This week, Matt Reeves's brooding superhero epic The Batman is finally being released in the UK, nine months later than originally planned (thanks, pandemic!), and we've seen it. From Robert Pattinson's meme-worthy (but bloody brilliant) portrayal of The Dark Knight to an absolute bat-slapper of a soundtrack, we break down the six biggest talking points from the darkest on-screen portrayal of Batman yet. Let's get to it.
Robert Pattinson's Emo Batman is the take on the Dark Knight we didn't know we needed
Yes, those early press shots of Robert, eyeliner running and floppy fringe matted firmly to his head, were instant meme fodder, but his brooding, moody take on Bruce Wayne is fantastic. We don't need yet another origin story bolted around the murder of young Bruce's parents because Robert makes sure that trauma and stifled anger practically leaks out of Bruce's every pore. He's a deeply troubled, tightly wound rage-bag motivated by vengeance, and it makes every scene Robert steps into, cowled or otherwise, bristle with tension. When he does suit up, Robert carries Bats with an immense sense of physicality - he's an intimidating yet magnetic presence in every room into which he arrives, especially any featuring uneasy cops, bemused Gotham locals or goons unwittingly walking into a beating.
In fact, the whole cast is brilliant
From Zoë Kravitz's vulnerable but defiant Catwoman to Paul Dano's delightfully unhinged (and at times hella scary) Riddler, all the way through to Jeffrey Wright's beleaguered James Gordon and a quite frankly unrecognisable Colin Farrell as The Penguin, the entire cast manages to bring something fresh, interesting and vibrant to characters that we've seen on the big screen up to two or three times previously. While Dano may well get the most plaudits for making a potentially dorky character (sorry Jim Carrey) genuinely terrifying, our favourite might just be Farrell's Penguin - a seedy, smarmy gangster who feels, perhaps more than any other character here, like they were moulded by the very grime seeping through the pavements of Gotham's seedy underbelly. And on that note...
This is the best depiction of Gotham we've seen on a cinema screen
After spending much of Batman Begins lurking in Gotham's shadows, Christopher Nolan understandably opened the city up to make it feel bigger, louder and more befitting a setting for a major Hollywood blockbuster. We even got a broad daylight Bats-scraps climax in The Dark Knight Rises. Matt Reeves, however, takes things back to basics, and in doing so produces the darkest - and most compelling - vision of Gotham we've seen yet. It's dark, it's dingy, and it feels genuinely dangerous - a city constantly on the edge of chaos, where you're never more than two steps from a mugging, a gang-beating or a shop heist. It's a city that perfectly fits Robert Pattinson's Batman, and while it might not make for a fluffy afternoon watch, it certainly makes for an exciting Batman film.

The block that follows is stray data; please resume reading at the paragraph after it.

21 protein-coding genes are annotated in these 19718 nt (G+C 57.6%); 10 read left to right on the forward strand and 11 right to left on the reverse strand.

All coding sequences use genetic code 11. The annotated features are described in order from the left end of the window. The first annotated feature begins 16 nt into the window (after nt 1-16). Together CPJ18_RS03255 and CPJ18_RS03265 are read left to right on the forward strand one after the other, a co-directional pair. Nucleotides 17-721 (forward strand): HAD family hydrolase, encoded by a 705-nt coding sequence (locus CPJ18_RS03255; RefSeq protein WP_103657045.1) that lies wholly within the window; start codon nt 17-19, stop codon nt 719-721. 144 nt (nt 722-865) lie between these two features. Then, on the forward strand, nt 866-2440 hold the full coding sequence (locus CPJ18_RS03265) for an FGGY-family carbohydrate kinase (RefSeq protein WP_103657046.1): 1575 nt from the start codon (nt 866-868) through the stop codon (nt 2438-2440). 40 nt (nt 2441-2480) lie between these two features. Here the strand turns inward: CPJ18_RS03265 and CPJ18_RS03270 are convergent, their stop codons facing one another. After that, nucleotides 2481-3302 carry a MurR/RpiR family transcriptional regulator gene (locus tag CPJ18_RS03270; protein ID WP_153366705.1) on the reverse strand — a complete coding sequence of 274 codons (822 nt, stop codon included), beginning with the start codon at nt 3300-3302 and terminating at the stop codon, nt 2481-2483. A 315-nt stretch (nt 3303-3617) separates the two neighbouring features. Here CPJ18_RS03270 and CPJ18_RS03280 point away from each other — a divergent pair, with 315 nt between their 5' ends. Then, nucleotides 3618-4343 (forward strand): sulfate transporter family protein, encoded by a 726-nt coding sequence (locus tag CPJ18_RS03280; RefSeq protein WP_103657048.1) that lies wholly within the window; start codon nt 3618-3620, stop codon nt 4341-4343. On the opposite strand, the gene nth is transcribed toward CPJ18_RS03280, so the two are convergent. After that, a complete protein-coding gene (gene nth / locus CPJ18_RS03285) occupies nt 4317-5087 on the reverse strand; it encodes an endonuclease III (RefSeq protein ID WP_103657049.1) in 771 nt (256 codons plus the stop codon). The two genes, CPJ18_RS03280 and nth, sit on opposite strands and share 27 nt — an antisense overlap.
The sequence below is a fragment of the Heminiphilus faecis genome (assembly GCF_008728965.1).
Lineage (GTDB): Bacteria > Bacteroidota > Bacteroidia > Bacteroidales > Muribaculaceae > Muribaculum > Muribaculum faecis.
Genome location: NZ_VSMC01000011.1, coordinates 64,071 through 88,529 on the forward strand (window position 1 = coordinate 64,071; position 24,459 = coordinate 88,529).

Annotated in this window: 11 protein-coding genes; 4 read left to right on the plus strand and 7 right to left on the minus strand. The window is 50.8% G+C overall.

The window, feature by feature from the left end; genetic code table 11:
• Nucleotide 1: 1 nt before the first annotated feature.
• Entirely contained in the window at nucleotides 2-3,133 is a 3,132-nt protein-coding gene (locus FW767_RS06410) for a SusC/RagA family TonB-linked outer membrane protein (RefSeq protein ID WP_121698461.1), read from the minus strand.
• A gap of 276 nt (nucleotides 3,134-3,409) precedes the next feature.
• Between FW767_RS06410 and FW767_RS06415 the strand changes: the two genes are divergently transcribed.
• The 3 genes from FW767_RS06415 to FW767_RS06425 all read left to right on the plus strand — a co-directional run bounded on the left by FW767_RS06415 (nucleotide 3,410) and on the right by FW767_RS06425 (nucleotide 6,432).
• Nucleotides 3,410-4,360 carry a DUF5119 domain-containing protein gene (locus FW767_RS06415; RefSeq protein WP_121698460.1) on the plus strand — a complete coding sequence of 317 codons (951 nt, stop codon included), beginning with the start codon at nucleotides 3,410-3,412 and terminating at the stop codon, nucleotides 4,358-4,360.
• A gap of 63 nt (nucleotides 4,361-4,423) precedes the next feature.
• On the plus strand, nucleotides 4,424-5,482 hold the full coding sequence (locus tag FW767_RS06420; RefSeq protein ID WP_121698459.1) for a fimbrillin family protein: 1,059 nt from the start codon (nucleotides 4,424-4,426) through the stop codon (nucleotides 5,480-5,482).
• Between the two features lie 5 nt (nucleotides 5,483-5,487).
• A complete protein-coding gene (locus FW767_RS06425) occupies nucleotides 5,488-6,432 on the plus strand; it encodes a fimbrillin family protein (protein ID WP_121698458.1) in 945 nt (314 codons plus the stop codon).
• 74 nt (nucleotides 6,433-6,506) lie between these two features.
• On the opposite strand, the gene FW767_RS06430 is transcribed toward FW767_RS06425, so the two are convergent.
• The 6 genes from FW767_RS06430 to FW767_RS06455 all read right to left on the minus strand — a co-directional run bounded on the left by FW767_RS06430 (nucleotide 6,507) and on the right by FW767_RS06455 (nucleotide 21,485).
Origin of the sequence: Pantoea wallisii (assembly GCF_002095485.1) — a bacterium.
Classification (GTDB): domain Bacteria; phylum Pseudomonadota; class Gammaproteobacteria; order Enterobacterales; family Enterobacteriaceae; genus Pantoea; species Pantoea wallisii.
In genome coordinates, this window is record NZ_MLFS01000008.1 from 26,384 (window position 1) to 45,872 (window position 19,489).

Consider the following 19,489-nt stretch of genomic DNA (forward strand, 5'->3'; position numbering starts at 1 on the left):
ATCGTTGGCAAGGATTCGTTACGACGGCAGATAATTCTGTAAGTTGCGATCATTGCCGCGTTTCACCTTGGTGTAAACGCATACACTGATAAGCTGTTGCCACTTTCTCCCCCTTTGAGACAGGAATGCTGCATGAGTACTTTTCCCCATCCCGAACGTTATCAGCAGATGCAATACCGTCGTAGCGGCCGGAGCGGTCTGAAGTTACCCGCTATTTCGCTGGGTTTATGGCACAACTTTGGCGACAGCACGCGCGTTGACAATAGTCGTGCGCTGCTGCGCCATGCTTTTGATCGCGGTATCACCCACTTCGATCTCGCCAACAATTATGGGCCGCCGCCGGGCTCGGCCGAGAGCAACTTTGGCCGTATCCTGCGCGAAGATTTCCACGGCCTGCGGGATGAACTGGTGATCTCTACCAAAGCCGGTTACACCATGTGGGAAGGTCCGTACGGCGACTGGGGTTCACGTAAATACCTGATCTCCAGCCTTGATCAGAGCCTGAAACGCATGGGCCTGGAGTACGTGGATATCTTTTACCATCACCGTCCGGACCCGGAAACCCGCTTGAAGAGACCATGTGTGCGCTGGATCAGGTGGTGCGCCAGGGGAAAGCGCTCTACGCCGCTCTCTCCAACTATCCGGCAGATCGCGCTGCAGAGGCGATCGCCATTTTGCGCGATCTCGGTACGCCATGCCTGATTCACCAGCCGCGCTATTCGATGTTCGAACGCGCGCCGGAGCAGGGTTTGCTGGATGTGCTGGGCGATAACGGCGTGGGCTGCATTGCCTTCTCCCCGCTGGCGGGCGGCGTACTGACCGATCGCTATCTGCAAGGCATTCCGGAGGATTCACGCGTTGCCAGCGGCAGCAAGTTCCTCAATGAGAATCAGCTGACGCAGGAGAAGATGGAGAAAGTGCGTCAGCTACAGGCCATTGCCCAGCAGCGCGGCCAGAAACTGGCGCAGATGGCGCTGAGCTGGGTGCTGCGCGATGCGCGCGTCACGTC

The Batman is visually stunning
Batman movies need to look cool as fuck. It's as simple as that. Following in the footsteps of auteurs like Tim Burton and Christopher Nolan is no easy task, but Matt Reeves has produced a quite frankly stunning-looking film that manages to pack in a variety of visually unique and arresting settings (who knew London's Printworks venue would make for a cracking Iceberg Lounge?!), retina-singeing set pieces (a car chase between Batman and Penguin climaxes in quite possibly the coolest Batmobile visual ever), and a general flavour that feels specific to his vision of Batman while staying as true to the character as we've seen on-screen thus far. Maintaining gritty realism in a world where a man dresses up as a bat to beat on thugs has been an ongoing challenge for filmmakers, but Reeves has pulled it off with aplomb.
And it sounds bloody amazing too
If following up Nolan's groundbreaking take on the character wasn't a daunting enough challenge, The Batman also had Hans Zimmer's iconic Dark Knight score to go up against. Step forward heavyweight composer Michael Giacchino, who has previously contributed scores for the likes of Spider-Man: No Way Home, Rogue One: A Star Wars Story and Up. His menacing, horns-and-all-blaring Batman theme is an instant classic, and he imbues the entire film with a claustrophobic sense of danger and darkness befitting of Reeves's vision for Gotham. Oh, and yes, that version of that Nirvana song is in there too, and it's great. The three-hour runtime means you may not walk out of the cinema wanting to rewatch The Batman straight away, but you'll definitely want to pump the soundtrack.
This film is as its best when avoiding classic blockbuster tropes
If there is a small downside to The Batman, it's that, for a film that spends most of its enormous runtime building a new, exciting, unique vision of Gotham and its inhabitants, it's a shame that it chooses to embrace played-out Batman themes and standard blockbuster tropes for its grand finale. That's not to say there isn't a great pay-off; a final showdown in 'Gotham Square Garden' (who knows where they filmed that...) is exciting, action-packed and a satisfying enough climax for the characters involved.
That said, Riddler's final ploy feels a little 'Supervillains 101', and the tone, pacing and manner in which the film's climax plays out feels like it could have just as easily been written into any of Nolan's films, or indeed just about any film featuring superheroes/James Bond/The Rock...you get the picture. It nowhere near dampens the film as a whole, but should Reeves decide to go more rounds and concentrate on The Batman's unique strengths, this is a take on the character that should have plenty left in the Bat-tank.
The Batman is out in UK cinemas this Friday